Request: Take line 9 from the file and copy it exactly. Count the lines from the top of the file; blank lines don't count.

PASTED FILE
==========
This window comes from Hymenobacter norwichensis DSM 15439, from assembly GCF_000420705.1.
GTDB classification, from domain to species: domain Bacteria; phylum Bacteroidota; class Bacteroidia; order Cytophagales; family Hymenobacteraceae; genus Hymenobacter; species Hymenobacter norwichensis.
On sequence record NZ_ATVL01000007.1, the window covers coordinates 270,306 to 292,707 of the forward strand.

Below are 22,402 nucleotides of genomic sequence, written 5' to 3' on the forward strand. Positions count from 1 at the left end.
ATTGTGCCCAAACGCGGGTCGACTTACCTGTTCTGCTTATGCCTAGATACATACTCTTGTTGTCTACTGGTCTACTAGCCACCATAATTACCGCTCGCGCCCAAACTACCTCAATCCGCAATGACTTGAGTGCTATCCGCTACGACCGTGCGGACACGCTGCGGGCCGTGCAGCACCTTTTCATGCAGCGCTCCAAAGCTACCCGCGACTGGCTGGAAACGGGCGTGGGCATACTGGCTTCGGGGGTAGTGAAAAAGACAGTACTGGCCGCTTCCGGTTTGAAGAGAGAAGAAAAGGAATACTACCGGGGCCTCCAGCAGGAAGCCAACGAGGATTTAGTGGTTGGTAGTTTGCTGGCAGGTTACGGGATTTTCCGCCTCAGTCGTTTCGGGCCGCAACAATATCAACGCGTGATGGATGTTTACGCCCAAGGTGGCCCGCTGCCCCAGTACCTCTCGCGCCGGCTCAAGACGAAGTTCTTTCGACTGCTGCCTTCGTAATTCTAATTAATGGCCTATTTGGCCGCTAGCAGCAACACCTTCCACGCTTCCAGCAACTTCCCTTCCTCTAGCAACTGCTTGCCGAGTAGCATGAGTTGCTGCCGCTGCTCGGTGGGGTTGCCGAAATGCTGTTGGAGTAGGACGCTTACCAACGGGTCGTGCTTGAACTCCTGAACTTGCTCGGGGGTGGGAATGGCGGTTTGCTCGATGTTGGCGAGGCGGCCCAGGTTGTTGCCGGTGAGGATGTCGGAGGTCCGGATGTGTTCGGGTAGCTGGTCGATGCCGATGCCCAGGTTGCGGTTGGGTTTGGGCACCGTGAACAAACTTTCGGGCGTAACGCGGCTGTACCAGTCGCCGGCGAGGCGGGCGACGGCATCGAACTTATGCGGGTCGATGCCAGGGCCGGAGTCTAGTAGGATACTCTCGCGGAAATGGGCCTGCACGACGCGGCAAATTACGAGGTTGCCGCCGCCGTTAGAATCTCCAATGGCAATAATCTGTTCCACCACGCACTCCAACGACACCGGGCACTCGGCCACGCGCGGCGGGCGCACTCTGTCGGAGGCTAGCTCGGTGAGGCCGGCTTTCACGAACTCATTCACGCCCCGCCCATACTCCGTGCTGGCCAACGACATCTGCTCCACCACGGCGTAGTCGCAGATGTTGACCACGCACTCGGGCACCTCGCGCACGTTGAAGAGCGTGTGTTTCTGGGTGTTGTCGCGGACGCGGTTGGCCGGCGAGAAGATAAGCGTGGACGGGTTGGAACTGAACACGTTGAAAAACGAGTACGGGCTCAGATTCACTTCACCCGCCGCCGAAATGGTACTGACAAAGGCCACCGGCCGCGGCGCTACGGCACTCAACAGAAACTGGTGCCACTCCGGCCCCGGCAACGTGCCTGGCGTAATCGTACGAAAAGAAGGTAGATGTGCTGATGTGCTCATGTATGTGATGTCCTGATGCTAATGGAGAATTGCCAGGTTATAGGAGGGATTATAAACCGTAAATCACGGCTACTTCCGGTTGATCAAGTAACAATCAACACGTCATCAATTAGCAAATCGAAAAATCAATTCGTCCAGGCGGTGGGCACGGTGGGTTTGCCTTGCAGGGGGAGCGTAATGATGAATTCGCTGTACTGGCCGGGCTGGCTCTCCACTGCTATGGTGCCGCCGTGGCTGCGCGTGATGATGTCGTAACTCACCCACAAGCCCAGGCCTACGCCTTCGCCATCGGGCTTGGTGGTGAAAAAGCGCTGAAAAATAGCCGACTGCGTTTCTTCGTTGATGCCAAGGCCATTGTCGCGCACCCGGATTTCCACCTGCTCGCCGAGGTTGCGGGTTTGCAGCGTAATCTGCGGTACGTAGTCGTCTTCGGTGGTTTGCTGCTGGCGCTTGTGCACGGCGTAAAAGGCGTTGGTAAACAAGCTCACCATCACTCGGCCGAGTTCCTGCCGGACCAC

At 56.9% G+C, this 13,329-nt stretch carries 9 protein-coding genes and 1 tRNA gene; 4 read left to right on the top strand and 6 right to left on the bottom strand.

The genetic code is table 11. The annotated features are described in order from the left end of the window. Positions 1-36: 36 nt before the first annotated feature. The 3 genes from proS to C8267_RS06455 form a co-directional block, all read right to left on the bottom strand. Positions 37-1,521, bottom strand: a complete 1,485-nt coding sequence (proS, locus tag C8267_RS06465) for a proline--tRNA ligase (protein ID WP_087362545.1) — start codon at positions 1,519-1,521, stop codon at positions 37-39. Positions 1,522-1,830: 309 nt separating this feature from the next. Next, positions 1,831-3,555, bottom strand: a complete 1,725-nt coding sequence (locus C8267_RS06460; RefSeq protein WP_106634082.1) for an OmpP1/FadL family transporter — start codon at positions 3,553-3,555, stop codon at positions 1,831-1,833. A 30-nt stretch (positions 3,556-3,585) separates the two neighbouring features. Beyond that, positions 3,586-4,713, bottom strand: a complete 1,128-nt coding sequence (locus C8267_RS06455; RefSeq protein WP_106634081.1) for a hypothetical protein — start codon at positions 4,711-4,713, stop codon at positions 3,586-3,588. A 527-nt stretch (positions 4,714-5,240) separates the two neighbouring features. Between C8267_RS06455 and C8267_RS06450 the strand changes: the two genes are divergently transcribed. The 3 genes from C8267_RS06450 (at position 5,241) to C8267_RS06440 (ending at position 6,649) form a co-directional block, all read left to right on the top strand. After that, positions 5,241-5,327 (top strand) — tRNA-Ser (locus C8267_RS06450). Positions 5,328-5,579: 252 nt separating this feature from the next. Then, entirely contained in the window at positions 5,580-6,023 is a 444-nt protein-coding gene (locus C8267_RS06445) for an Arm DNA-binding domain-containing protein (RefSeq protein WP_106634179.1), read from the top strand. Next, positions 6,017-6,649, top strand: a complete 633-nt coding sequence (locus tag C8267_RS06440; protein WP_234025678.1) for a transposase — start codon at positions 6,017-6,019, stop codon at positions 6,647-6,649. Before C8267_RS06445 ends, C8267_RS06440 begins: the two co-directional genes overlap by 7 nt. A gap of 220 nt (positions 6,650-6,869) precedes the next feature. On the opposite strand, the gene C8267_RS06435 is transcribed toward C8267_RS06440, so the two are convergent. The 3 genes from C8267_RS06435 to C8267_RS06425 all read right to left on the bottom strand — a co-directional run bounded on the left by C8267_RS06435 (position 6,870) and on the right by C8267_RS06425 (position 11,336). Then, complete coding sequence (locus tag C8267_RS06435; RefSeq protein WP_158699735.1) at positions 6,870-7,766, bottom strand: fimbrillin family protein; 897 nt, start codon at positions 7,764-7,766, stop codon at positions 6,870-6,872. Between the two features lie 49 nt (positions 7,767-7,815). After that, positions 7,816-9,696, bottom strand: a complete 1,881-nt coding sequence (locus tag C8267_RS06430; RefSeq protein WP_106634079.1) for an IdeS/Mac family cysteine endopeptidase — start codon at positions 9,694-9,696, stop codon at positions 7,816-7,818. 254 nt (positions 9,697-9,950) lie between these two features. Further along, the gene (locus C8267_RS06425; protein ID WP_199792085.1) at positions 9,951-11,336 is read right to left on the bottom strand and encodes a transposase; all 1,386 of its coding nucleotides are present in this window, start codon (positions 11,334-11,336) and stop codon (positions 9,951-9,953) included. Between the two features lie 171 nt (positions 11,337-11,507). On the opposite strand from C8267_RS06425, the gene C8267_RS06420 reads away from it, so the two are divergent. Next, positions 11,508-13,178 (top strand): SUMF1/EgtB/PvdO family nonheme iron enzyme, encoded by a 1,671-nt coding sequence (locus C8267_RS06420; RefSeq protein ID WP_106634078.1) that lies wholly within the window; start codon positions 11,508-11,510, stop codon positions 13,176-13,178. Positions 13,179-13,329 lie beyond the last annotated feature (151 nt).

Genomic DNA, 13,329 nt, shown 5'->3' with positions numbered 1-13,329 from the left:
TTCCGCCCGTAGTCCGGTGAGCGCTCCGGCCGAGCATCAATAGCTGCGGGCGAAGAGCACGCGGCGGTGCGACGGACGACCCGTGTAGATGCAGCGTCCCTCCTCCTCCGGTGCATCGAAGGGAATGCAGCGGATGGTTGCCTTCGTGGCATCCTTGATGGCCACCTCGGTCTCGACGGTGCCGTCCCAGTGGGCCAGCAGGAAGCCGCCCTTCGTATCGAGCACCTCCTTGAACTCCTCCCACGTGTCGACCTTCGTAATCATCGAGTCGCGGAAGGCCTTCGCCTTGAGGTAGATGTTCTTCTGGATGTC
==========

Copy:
TTCCGCCCGTAGTCCGGTGAGCGCTCCGGCCGAGCATCAATAGCTGCGGGCGAAGAGCACGCGGCGGTGCGACGGACGACCCGTGTAGATGCAGCGTCCCTCCTCCTCCGGTGCATCGAAGGGAATGCAGCGGATGGTTGCCTTCGTGGCATCCTTGATGGCCACCTCGGTCTCGACGGTGCCGTCCCAGTGGGCCAGCAGGAAGCCGCCCTTCGTATCGAGCACCTCCTTGAACTCCTCCCACGTGTCGACCTTCGTAATCATCGAGTCGCGGAAGGCCTTCGCCTTGAGGTAGATGTTCTTCTGGATGTC